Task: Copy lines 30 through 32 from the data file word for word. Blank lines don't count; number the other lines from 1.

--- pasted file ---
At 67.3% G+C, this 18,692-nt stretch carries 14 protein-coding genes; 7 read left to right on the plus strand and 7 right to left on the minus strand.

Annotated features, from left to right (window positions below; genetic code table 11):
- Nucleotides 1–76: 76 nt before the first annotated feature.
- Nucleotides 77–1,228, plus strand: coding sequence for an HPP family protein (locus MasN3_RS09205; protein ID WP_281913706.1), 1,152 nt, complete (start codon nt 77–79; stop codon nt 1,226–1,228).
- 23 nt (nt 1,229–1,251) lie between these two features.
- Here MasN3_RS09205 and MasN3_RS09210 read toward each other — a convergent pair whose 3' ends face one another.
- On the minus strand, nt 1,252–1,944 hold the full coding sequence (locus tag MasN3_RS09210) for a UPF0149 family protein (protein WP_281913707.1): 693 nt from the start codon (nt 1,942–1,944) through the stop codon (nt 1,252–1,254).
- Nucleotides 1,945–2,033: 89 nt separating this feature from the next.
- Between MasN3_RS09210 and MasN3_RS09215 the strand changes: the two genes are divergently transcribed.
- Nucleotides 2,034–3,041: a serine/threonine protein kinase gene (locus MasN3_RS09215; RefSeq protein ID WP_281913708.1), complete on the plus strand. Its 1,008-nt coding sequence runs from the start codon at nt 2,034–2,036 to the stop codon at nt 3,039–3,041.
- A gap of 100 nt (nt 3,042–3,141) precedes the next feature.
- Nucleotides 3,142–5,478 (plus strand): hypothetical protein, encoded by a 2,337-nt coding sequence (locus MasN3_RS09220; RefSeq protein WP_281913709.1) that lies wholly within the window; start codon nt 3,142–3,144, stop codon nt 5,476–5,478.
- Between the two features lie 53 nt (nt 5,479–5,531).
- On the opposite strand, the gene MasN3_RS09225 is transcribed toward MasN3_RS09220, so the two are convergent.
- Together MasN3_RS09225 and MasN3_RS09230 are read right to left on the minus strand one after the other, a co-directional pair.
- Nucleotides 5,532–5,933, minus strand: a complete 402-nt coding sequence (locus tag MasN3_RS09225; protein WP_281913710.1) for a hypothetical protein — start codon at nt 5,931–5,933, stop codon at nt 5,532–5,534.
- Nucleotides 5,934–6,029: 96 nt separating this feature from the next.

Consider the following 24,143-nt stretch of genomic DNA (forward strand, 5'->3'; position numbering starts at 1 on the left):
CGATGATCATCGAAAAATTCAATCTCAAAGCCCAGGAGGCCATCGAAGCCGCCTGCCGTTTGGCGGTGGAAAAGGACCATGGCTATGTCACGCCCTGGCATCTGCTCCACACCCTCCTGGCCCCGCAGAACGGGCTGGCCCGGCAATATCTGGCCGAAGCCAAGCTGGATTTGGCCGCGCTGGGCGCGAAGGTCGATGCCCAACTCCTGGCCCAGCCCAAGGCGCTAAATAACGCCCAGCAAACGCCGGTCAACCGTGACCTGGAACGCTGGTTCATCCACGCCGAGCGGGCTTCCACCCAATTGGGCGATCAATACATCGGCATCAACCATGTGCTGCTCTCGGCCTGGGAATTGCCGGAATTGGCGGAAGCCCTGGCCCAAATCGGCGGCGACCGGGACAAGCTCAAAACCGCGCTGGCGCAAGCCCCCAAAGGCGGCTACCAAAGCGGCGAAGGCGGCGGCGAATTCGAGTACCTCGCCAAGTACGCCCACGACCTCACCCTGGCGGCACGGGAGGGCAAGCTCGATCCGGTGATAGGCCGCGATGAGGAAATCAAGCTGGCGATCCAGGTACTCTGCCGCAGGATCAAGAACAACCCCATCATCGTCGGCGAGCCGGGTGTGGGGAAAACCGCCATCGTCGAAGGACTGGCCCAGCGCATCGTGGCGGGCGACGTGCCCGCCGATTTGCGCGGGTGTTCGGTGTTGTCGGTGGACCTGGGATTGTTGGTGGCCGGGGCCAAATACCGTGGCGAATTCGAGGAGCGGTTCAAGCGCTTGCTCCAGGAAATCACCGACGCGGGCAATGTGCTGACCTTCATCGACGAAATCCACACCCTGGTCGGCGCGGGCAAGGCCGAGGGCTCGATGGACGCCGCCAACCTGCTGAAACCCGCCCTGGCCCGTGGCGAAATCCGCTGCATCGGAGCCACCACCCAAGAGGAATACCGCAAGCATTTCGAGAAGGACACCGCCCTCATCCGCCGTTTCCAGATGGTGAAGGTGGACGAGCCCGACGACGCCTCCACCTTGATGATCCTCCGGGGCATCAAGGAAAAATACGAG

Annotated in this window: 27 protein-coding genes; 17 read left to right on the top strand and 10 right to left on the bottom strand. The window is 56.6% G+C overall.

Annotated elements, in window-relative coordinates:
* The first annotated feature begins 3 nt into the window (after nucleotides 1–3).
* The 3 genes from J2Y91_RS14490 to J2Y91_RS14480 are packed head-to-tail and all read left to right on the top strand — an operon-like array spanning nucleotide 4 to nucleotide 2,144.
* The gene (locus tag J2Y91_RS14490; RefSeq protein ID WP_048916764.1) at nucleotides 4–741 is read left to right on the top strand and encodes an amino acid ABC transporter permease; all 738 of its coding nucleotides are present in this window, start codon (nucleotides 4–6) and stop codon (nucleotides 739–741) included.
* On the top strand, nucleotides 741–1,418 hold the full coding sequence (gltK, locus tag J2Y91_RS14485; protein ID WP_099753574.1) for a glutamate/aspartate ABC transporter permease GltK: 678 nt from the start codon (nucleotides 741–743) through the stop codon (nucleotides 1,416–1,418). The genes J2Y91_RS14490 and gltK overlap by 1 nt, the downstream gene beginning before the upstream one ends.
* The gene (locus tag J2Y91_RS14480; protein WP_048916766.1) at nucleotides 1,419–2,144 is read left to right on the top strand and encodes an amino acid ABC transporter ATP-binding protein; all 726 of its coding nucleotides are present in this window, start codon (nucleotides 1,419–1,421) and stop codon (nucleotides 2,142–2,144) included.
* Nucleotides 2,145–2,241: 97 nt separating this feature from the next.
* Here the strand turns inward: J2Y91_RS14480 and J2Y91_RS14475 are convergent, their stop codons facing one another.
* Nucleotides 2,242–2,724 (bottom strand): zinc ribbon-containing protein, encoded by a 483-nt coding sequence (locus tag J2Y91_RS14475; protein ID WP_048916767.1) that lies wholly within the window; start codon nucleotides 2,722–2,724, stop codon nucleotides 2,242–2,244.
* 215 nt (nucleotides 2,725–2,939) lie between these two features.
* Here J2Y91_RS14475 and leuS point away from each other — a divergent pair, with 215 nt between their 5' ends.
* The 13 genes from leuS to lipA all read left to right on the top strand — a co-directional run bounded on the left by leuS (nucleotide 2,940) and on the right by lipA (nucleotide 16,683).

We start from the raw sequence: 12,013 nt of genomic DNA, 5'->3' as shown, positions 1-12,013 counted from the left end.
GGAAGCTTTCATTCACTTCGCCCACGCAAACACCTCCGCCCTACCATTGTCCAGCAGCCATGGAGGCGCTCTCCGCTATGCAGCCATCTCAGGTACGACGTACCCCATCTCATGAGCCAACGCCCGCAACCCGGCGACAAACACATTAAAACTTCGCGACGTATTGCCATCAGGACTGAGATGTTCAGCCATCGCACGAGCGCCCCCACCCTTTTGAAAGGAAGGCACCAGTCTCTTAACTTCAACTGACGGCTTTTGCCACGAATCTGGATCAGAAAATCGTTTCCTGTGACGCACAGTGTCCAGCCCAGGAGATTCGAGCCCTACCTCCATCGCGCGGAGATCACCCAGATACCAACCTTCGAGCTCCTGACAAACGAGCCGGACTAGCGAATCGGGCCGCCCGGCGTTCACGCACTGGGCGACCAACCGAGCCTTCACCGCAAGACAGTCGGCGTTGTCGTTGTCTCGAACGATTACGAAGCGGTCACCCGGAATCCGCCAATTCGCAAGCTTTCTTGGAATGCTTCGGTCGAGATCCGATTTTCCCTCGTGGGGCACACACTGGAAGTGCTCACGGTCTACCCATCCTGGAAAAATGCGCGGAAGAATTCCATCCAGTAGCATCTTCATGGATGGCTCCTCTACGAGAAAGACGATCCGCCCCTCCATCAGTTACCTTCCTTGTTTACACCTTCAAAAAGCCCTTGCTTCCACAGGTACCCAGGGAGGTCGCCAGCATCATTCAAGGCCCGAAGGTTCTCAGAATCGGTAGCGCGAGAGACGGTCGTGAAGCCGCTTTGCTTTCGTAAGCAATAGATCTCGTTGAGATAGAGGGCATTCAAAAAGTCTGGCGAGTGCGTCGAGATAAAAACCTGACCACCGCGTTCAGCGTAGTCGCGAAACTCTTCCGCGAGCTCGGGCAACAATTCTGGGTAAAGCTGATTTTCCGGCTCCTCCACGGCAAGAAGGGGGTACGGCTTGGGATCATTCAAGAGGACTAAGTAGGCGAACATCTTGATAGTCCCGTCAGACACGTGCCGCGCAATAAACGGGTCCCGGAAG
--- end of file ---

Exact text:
* 215 nt (nucleotides 2,725–2,939) lie between these two features.
* Here J2Y91_RS14475 and leuS point away from each other — a divergent pair, with 215 nt between their 5' ends.
* The 13 genes from leuS to lipA all read left to right on the top strand — a co-directional run bounded on the left by leuS (nucleotide 2,940) and on the right by lipA (nucleotide 16,683).